Please keep reading the boards and post often.  Let us know of your progress.  We will all help you.  We support each other.

Iris L.

Jshu43
Posted: Saturday, June 15, 2013 1:53 PM
Joined: 4/4/2013
Posts: 42


Thanks!
Jshu43
Posted: Saturday, June 15, 2013 2:18 PM
Joined: 4/4/2013
Posts: 42


Wow!  Thanks Iris for all the great info. I have thyroid problems and sleep apnea as well. 

I have an appt in September with my mother's Alzheimer's dr who is a top expert in Houston. I should get more info then. 

I really want to jump on this and do what I can. Seeing my mother go through this and the toll it's taken on the family is not something I want to

Put my son and DIL through. 

My financial state is not so hot. I haven't been able to work for 20 years. My mother had helped me until the last year when she basically because of the Alzheimer's  stopped helping me. My stepfather took over the finances and he just had a hard time understanding that I'm not able to work. So I'm living on $200 a month food stamps in the single wide mobile home that my mother had fortunately bought me before she was too ill. I never was approved for Disibility so it's been pretty hard. But, I have great friends and church so that's the essentials in life. 

I won't mention this to anyone until I go and get diagnosis in September. No use scaring people. I will be very concerned for my son if I do get diagnosis for early Alzheimer's. it appears it can be hereditary. 

Well, I can get a new sleep study and get on CPap. I never actually used the one I got 5 years ago. I can take antibiotics for Lyme. (I read a high percentage of Alzheimer's patients had Lyme in their brain on autopsy.). I can take some vitamins. And in the meantime I've got this board which seems to have great info!


katelu
Posted: Friday, May 16, 2014 9:36 AM
Joined: 5/16/2014
Posts: 1


Are you both still here?  You are such good support.  After years of caregiving for my mom, I also developed cognitive problems.  Mom had LBD with aspects of AD and PD.  We were told that her father had AZ, but I have his hospital admission card and it says Chronic Brain Syndrome.  In the past two years, I have consulted two different clinics, just for verification, and received diagnoses of Syndrome: Organic Brain NOS and Syndrome: Cognitive Impairment NOS.  I also have Hereditary Peripheral Neuropathy combined with Tremors, confirmed with a DNA test.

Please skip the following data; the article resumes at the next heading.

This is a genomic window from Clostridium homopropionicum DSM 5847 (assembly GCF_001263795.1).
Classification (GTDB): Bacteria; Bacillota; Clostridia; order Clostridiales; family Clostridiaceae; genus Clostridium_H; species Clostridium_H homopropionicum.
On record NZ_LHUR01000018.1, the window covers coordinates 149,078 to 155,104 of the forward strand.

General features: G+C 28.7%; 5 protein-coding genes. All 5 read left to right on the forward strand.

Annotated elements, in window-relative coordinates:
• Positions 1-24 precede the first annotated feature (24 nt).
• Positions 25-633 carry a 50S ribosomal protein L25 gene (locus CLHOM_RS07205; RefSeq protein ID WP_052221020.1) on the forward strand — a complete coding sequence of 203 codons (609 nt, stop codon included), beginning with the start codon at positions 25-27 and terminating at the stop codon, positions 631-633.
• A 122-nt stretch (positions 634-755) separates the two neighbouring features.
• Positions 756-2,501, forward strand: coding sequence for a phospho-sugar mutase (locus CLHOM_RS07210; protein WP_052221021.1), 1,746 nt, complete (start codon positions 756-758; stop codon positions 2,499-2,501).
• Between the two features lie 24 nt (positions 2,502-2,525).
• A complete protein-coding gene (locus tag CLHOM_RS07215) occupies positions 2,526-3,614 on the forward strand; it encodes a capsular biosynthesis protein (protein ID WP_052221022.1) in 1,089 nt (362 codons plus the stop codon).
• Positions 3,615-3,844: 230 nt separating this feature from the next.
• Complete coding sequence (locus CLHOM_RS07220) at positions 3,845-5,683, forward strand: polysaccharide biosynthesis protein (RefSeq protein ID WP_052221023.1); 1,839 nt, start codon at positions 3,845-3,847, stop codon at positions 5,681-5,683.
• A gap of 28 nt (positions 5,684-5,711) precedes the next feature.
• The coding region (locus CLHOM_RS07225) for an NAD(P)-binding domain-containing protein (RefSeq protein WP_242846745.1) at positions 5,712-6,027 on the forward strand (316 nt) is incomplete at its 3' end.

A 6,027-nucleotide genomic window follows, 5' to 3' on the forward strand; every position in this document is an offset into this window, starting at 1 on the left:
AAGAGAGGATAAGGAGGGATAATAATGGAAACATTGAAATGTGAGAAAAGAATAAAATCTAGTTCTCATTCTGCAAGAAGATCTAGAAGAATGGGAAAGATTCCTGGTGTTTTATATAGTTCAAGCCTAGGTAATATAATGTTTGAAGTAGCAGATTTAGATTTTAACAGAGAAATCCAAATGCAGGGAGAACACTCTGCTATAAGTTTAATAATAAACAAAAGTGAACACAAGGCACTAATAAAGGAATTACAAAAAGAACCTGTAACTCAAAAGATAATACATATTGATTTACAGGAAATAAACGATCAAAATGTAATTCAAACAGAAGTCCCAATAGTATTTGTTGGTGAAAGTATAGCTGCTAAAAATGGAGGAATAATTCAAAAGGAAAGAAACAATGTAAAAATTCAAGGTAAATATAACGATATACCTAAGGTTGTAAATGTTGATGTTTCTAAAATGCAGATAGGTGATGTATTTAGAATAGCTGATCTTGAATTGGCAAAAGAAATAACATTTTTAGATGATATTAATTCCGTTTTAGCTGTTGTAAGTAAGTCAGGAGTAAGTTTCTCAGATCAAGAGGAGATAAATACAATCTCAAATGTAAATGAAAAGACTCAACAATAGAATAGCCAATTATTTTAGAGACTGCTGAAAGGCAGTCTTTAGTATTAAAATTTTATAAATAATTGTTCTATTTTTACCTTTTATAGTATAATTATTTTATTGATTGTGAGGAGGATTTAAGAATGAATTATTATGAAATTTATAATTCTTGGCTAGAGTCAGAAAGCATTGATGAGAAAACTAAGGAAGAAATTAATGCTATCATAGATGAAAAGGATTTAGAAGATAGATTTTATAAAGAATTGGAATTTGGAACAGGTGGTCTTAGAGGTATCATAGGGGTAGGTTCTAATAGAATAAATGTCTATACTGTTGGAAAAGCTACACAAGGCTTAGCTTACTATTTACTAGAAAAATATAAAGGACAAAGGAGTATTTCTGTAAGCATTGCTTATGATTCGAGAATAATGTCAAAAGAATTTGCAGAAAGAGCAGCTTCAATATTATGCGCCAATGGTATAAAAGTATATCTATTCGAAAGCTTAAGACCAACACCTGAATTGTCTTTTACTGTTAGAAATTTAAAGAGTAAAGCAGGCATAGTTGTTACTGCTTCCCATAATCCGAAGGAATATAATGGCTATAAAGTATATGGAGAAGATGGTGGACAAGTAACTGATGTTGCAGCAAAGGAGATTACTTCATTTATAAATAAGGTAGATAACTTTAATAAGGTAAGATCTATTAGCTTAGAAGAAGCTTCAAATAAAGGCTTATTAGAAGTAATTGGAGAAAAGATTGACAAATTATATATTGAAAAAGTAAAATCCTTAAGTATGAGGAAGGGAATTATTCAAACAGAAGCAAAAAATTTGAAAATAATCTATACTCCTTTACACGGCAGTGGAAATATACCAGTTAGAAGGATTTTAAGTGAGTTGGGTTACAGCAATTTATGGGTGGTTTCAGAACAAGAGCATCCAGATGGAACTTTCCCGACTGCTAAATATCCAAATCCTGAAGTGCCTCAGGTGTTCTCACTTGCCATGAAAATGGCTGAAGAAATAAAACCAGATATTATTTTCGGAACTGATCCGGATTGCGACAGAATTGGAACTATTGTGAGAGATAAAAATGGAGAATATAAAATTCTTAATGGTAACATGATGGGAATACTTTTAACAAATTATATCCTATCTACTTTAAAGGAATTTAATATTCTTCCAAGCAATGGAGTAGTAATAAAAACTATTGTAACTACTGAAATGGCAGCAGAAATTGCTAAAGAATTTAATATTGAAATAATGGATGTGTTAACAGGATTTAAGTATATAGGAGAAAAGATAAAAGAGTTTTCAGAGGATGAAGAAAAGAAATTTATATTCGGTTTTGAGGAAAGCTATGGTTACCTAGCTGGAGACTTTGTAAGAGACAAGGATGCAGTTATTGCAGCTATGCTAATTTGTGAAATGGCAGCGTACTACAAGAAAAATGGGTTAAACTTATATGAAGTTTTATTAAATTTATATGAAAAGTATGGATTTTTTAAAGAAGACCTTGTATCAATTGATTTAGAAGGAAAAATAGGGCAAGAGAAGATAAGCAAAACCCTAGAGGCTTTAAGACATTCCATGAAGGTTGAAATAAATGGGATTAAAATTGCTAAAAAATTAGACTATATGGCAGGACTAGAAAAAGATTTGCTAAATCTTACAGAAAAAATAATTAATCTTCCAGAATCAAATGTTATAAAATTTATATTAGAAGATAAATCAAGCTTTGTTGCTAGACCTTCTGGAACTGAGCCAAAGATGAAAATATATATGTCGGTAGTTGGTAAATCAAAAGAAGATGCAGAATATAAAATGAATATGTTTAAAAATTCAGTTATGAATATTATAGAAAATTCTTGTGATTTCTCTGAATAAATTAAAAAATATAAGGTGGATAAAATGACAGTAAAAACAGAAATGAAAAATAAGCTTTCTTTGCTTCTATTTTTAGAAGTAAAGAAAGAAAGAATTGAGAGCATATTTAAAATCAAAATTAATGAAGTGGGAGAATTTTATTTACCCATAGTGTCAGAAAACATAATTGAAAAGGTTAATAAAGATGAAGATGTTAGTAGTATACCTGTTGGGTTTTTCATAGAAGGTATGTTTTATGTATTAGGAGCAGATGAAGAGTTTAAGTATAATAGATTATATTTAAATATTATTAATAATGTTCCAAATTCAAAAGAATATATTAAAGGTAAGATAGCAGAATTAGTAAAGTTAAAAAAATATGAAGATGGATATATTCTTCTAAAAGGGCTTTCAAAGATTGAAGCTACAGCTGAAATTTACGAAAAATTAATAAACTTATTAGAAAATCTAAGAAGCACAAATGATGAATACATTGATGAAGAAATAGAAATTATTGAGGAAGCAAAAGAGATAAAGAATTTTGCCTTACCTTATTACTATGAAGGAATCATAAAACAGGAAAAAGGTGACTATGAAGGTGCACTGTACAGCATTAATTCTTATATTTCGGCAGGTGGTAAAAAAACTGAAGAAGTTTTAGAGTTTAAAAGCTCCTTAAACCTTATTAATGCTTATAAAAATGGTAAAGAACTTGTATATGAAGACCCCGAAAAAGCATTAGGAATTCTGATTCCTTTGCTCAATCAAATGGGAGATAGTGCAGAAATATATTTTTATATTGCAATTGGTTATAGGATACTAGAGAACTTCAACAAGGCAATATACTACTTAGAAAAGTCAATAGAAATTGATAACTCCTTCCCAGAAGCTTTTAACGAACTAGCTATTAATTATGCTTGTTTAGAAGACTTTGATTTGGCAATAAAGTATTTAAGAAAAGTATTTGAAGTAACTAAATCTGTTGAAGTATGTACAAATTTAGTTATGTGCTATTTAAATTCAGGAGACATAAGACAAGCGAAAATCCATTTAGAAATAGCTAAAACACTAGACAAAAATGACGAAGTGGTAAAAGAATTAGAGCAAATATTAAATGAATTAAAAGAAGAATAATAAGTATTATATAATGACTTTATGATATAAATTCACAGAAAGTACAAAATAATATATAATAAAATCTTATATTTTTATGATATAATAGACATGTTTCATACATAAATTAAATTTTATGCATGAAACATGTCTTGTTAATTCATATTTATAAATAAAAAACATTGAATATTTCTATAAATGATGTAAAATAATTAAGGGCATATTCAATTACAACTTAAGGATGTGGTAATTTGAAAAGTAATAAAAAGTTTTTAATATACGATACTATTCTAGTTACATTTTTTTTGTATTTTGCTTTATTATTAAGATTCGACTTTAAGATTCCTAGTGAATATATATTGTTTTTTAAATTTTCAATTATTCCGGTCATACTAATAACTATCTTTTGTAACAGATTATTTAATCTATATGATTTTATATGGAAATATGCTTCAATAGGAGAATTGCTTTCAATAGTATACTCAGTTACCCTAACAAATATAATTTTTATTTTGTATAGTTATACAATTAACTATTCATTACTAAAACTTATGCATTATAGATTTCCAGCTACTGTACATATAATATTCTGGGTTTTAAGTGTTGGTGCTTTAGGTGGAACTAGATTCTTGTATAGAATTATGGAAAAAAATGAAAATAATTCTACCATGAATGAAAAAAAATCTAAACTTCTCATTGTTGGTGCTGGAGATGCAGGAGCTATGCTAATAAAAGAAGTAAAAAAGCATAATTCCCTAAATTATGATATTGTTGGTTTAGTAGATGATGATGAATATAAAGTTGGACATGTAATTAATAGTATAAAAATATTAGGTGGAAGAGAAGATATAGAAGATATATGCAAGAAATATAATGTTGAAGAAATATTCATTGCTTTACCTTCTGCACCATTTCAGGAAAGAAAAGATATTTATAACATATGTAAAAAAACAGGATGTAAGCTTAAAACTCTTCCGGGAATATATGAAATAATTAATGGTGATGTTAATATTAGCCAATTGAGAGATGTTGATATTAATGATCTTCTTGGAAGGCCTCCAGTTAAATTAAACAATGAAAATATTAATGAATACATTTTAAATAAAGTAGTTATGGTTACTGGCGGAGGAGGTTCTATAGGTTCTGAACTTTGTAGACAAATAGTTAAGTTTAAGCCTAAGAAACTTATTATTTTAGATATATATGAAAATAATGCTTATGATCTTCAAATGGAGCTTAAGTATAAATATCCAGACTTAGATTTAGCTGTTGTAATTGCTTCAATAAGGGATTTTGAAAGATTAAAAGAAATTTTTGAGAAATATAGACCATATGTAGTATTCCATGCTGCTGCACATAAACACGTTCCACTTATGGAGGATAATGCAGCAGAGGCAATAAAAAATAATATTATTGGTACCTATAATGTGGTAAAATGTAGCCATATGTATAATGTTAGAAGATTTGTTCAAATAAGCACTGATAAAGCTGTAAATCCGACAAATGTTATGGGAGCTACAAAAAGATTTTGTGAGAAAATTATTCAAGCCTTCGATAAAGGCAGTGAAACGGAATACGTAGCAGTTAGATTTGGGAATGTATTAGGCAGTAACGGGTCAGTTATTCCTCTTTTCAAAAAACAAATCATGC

I was still caregiving for Mom in her worst stage when my issues became noticeable.  I didn't feel I could take time to pay attention to my problems then.  I was also working more than full-time at my job as a Project Manager at a major university.  I thought there could be some very good and temporary reasons why my memory, thinking ability, ability to follow through, remember names and even remember projects were so impacting my life.

Mom passed two years ago.  I got plenty of sleep.  The problems didn't go away.  So started the rounds of doctors' appointments.  I've seen mental health counselors, psychiatrists, neurologists, neuropsychs and more.  

I lost my job in a major lay off.  I had been talking with my boss all along about how caregiving and my later concerns bothered me and asking for her to work with me and let me know about anything she observed.  She was one of those people who could never say anything bad about someone and performance reviews were always glowing (which would not help should I need to apply for disability).  Then the whole department was laid off.  Looking for a job was beyond me.  I didn't have the ability to actually work through the steps of applying and interviewing.  My tremors would have me shaking like a leaf, which was not a good impression.  However, I applied for and got approved for Social Security Disability without even needing to appeal.

With SSD and a small pension, I will be able to survive.  But no luxuries and with deductibles and copays what they are, for both doctors' appointments and medications, I am going to have to cut back on medical care.

I'm only 61.  What's so wonderful about living to be 100?


Iris L.
Posted: Friday, May 16, 2014 7:44 PM
Joined: 12/15/2011
Posts: 18362


katelu wrote:

 Organic Brain NOS and Syndrome: Cognitive Impairment NOS.


Welcome, katelu.  I couldn't quite figure out what your diagnosis is.  Did you have a thorough evaluation by a neurologist to rule out mimics of dementia?

You must live your life day to day.  That's all any of us has.

I'm glad you mentioned organic brain syndrome.  That was one of my diagnoses for years, but I had forgotten about it. 

Iris L.